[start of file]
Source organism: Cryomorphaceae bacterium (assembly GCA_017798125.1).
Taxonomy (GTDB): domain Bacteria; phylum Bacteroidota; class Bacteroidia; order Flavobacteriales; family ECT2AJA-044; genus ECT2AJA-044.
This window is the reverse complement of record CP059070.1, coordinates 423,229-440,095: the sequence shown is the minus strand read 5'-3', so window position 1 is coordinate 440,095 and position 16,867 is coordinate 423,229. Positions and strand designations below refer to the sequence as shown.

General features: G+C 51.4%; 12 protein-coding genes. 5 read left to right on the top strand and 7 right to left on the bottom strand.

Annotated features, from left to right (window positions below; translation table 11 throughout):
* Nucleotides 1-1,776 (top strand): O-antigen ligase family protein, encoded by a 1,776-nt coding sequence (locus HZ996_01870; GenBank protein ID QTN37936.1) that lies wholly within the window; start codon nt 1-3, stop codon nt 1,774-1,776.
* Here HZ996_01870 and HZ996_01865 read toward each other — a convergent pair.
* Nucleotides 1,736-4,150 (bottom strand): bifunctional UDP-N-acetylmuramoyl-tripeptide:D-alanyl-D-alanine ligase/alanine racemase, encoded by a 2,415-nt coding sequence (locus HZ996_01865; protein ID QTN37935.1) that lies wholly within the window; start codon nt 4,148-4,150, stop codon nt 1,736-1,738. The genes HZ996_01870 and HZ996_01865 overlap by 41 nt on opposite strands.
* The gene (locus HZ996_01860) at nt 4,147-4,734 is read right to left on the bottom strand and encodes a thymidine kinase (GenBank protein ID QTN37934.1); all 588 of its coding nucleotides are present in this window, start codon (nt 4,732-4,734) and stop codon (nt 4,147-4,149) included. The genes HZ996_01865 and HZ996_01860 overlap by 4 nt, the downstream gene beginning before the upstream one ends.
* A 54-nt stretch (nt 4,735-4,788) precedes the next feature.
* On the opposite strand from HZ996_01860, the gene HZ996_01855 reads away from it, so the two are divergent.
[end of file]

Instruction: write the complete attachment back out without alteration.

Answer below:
Source organism: Cryomorphaceae bacterium (assembly GCA_017798125.1).
Taxonomy (GTDB): domain Bacteria; phylum Bacteroidota; class Bacteroidia; order Flavobacteriales; family ECT2AJA-044; genus ECT2AJA-044.
This window is the reverse complement of record CP059070.1, coordinates 423,229-440,095: the sequence shown is the minus strand read 5'-3', so window position 1 is coordinate 440,095 and position 16,867 is coordinate 423,229. Positions and strand designations below refer to the sequence as shown.

General features: G+C 51.4%; 12 protein-coding genes. 5 read left to right on the top strand and 7 right to left on the bottom strand.

Annotated features, from left to right (window positions below; translation table 11 throughout):
* Nucleotides 1-1,776 (top strand): O-antigen ligase family protein, encoded by a 1,776-nt coding sequence (locus HZ996_01870; GenBank protein ID QTN37936.1) that lies wholly within the window; start codon nt 1-3, stop codon nt 1,774-1,776.
* Here HZ996_01870 and HZ996_01865 read toward each other — a convergent pair.
* Nucleotides 1,736-4,150 (bottom strand): bifunctional UDP-N-acetylmuramoyl-tripeptide:D-alanyl-D-alanine ligase/alanine racemase, encoded by a 2,415-nt coding sequence (locus HZ996_01865; protein ID QTN37935.1) that lies wholly within the window; start codon nt 4,148-4,150, stop codon nt 1,736-1,738. The genes HZ996_01870 and HZ996_01865 overlap by 41 nt on opposite strands.
* The gene (locus HZ996_01860) at nt 4,147-4,734 is read right to left on the bottom strand and encodes a thymidine kinase (GenBank protein ID QTN37934.1); all 588 of its coding nucleotides are present in this window, start codon (nt 4,732-4,734) and stop codon (nt 4,147-4,149) included. The genes HZ996_01865 and HZ996_01860 overlap by 4 nt, the downstream gene beginning before the upstream one ends.
* A 54-nt stretch (nt 4,735-4,788) precedes the next feature.
* On the opposite strand from HZ996_01860, the gene HZ996_01855 reads away from it, so the two are divergent.